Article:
The skid plates (if they retained) hinder air flow out of the engine compartment.

Suppliers of shortie and long-tube headers state that their headers are for 2WD applications.

This will be a closed post, which will be updated for new and/or better suggestions/parts/techniques. (send me a PM for suggestions)

Each component of the swap is in a separate section:

Cooling
Harness
A/C
Exhaust
Mounts
Engine components
Front accessories
Fuel
Oil Pans
Suspension/brakes
Emissions
Transmissions
Engine Identification
Security

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Posted in Engine, Model A Ford

How to: Ford Model A motor (engine)- Pistons and Rods: Assemble and Install – Paul Shinn

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By popular request- How to assemble a Ford Model A motor (“engine” for you sticklers) and I also reveal my “secret weapon”, Willie Baechler from Baechler Machine Shop in San Andreas, California. 209-754-4646 is the telephone number if you want a Model A motor properly rebuilt. He is the BEST! Period. Shop address- 730 Industrial Way San Andreas, CA 95249. Next video in this series, I’ll show how to install the valves, cam, adjust valves, etc.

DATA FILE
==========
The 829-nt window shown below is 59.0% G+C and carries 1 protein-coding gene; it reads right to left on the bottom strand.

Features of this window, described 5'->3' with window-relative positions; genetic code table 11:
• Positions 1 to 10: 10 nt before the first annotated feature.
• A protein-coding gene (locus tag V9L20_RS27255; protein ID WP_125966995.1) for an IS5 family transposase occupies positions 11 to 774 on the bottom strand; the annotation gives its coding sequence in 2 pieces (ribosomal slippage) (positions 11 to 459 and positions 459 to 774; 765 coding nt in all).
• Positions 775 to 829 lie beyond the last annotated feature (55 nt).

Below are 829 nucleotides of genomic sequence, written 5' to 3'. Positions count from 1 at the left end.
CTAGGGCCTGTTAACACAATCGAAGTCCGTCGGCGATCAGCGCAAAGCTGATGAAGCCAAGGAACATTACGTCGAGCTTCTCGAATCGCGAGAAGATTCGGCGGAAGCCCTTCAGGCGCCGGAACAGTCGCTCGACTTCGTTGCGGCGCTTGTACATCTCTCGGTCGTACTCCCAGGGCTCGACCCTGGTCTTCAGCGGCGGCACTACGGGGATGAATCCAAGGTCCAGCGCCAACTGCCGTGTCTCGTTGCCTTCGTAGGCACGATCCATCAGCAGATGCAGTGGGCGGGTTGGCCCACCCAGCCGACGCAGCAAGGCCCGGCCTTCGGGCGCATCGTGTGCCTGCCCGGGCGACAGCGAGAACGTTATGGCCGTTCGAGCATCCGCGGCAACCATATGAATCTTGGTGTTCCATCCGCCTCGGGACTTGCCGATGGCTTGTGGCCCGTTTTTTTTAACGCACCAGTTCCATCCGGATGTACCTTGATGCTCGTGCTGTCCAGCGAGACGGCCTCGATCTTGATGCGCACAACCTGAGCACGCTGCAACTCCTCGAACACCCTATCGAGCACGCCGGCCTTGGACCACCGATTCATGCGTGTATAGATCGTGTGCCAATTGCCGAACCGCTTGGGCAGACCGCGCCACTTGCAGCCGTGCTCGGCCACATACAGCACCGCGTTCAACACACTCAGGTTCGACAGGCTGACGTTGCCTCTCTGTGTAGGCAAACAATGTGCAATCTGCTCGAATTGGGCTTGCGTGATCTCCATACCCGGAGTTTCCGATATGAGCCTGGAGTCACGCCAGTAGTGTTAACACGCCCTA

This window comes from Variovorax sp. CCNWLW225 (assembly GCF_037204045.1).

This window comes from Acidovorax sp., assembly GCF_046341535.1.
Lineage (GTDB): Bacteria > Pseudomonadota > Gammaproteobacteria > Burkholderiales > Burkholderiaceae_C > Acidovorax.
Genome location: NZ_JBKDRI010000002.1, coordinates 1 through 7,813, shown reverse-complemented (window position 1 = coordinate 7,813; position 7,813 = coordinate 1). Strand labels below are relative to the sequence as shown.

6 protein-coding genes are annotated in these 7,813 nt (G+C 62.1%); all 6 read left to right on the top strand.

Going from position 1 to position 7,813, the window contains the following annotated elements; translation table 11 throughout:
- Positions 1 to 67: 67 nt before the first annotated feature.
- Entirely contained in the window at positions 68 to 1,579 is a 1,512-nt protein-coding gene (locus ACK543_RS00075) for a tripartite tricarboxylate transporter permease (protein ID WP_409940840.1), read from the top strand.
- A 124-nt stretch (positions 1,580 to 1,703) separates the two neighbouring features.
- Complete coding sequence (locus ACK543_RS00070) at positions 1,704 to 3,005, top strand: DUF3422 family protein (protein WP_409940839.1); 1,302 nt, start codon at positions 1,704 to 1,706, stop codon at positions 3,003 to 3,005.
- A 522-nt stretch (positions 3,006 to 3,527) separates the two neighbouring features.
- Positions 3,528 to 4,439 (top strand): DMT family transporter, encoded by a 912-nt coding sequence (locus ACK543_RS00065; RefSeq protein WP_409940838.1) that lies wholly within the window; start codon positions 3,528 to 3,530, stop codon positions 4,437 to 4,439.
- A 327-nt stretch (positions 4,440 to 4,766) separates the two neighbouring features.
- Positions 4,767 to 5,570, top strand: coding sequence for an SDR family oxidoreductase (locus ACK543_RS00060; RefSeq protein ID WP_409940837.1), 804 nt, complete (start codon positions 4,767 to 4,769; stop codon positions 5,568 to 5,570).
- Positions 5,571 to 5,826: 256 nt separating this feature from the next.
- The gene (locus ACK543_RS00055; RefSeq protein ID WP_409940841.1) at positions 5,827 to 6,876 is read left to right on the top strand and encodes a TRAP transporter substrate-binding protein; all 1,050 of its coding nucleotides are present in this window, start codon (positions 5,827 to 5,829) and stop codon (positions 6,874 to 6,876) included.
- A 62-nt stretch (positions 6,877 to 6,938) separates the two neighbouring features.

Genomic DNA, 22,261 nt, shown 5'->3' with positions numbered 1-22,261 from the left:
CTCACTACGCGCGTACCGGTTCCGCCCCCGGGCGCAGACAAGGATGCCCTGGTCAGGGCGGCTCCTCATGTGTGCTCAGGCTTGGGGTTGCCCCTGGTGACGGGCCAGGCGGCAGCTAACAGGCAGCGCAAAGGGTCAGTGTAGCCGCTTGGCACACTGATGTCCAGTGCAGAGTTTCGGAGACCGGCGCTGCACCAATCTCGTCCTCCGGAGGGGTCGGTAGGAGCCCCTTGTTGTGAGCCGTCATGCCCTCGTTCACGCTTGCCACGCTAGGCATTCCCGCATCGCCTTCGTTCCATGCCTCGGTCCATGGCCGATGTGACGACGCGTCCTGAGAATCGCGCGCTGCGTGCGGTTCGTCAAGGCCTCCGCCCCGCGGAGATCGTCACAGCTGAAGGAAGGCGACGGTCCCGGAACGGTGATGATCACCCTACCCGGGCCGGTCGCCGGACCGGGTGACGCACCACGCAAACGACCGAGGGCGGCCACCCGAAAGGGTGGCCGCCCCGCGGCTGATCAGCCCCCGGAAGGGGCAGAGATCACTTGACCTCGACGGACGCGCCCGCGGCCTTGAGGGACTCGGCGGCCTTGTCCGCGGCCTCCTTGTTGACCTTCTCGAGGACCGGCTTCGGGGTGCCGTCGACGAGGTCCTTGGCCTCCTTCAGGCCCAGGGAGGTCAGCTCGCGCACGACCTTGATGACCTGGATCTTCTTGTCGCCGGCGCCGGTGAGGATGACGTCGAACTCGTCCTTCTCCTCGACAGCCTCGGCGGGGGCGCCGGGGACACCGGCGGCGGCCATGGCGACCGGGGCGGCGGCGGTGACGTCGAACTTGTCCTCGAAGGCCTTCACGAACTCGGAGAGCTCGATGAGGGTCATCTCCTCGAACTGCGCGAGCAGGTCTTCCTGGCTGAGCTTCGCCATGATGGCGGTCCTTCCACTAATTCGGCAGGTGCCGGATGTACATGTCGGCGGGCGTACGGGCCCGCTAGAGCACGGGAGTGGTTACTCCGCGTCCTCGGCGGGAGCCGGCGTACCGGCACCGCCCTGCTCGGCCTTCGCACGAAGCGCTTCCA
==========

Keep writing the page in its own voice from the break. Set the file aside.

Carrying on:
Posted in 1978, Hemmings, Pontiac, Pontiac V8, station wagon

The Pontiac Grand Safari was a flagship station wagon hauling on in an era of downsizing – Matt Litwin @Hemmings

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By 1974, 5,000-plus-pound family cars were suddenly as impractical as the ol’ muscle car had been to newlyweds holding a freshly printed mortgage and a newborn baby just a few years earlier. Detuned as they were, the large-displacement—still a prevalent means of motivation within the market segment-remained incredibly thirsty. As a result, Pontiac’s full-size output fell to just under 145,500 cars in 1975, and only 137,216 were sold a year later.